When I was a kid I was fascinated by caterpillars but had trouble with the word. To me, the sweet little woolly-bear traversing my hand was a “calipitter.” It was only years later I learned that a calipitter is an instrument used to measure the diameter of a caterpillar to the nearest micron.

Caterpillars continue to interest me, although I no longer find them universally cute. Imagine the letdown and loss of innocence following the discovery that some of these fuzzy, fascinating, gentle creatures that tickled their way across my hand were venomous. This revelation was akin to finding out Bambi was a dangerous carnivore, which in fact is a fear that haunts me to this day.

Stunning — and striking in a not-so-nice sort of way. Courtesy Wikimedia Commons.

Stunning — and striking in a less-than-pleasant sort of way. White-marked tussock moth larvae, courtesy Wikimedia Commons.

It seems a further injustice that many of the so-called “stinging-hair caterpillars” are among the cutest and most colorful out there. But at least they are not aggressive the way yellow jackets can be. They are strictly defensive, the defense being hollow hairs connected to poison glands that secrete toxins. The chemical cocktail is species-specific, and often involves serotonin, histamine, formic acid and various amino acids.

The hairs inject their charge only when the critter is roughly handled. Or falls down your shirt, or gets in your sleeping bag, or is pressed against your skin in some other way. Their stings cause a painful rash which could persist a week or more. Some people have more severe reactions requiring medical treatment.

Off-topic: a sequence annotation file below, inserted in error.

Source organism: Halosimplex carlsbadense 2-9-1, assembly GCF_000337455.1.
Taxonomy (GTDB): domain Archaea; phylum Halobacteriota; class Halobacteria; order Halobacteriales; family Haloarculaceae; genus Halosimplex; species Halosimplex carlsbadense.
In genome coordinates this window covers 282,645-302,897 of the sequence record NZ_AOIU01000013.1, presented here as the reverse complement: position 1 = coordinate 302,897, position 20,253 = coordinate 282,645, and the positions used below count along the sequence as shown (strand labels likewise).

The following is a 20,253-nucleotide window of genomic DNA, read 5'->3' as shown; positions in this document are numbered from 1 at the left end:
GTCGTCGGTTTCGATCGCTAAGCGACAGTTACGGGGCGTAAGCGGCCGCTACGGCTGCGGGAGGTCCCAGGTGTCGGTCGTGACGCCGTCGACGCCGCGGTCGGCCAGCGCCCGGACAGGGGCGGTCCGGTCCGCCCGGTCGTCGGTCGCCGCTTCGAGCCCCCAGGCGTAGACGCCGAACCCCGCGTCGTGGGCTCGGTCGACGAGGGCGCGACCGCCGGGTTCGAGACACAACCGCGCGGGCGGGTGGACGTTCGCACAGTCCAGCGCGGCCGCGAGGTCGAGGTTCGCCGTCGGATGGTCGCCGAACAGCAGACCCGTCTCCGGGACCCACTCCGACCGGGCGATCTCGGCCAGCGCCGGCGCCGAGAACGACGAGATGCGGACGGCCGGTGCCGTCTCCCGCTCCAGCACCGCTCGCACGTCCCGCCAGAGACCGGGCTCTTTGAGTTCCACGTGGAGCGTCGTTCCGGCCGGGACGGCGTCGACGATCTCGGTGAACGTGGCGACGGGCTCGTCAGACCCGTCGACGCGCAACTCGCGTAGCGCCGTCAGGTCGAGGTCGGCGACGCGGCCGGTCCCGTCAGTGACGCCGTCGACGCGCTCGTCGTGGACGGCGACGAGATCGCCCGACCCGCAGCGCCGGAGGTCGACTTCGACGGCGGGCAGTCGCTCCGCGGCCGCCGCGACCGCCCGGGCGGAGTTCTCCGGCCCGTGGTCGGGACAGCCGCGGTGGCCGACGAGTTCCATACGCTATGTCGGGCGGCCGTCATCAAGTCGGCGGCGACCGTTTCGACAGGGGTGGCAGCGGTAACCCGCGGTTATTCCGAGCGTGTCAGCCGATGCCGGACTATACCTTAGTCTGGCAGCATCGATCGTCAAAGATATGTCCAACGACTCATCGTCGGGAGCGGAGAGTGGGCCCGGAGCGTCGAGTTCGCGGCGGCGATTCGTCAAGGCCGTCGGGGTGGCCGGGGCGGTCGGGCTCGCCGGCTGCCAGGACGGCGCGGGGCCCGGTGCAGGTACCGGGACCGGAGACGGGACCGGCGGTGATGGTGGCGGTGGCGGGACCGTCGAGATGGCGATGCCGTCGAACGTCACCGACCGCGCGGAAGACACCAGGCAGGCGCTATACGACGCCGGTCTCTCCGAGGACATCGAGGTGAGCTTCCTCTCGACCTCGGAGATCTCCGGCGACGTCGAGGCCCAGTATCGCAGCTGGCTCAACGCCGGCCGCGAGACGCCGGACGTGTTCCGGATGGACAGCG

You’d think poisonous caterpillars would be from exotic locales, but to my knowledge all in our region are natives. One large group is the tussock moth clan. These caterpillars look about as terrifying as teddy bears. Two examples are the hickory (Lophocampa caryae) and white-marked (Orgyia leucostigma) tussock moths, common locally. I’ve had many encounters with these and their kin over the years.

Hickory tussock caterpillars are mostly white, peppered with a smattering of longer black “whiskers.” White-marked tussock moth larvae look like they’re fresh out of clown school, with a yellow-and-black striped pattern, bright red head, a pair of super-long black appendages as a headdress, a row of lateral white hairs on each side, and four bright yellow (sometimes white) tufts behind their heads like a row of smoke stacks.

The stubby brown hag moth caterpillar (Phobetron pithecium) definitely does not look like a caterpillar. It could easily be mistaken for a dust-bunny or bit of lint. Sometimes known as the monkey slug, this oddity has eight furry, arm-like appendages and should get a prize for its resemblance to a plush toy. If you come across the monkey slug, do resist the impulse to cuddle it.

Much like the way poison-arrow frogs dress flamboyantly to advertise they’re a poor choice as prey, some toxic caterpillars have paint jobs even brighter than those of the tussock moths. For example, the brilliantly attired stinging rose (Parasa indetermina) and saddleback (Acharia stimulea) caterpillars might make you think some practical joker has set out miniature party piñatas. Eye-catching and bristling with barbs, no one is going to mistake them for a plush toy.

Fortunately, many poisonous caterpillars look the part. The Io moth (Automeris io), a huge moth bearing a striking eye-spot shape on each wing, starts out as a neon-green (red until its first molt) caterpillar crowded with serious-looking barbs. Going further afield, the giant silkworm moth caterpillar (Lonomia oblique) of southern South America has been responsible for as many as 500 human deaths — and it looks terrifying, too.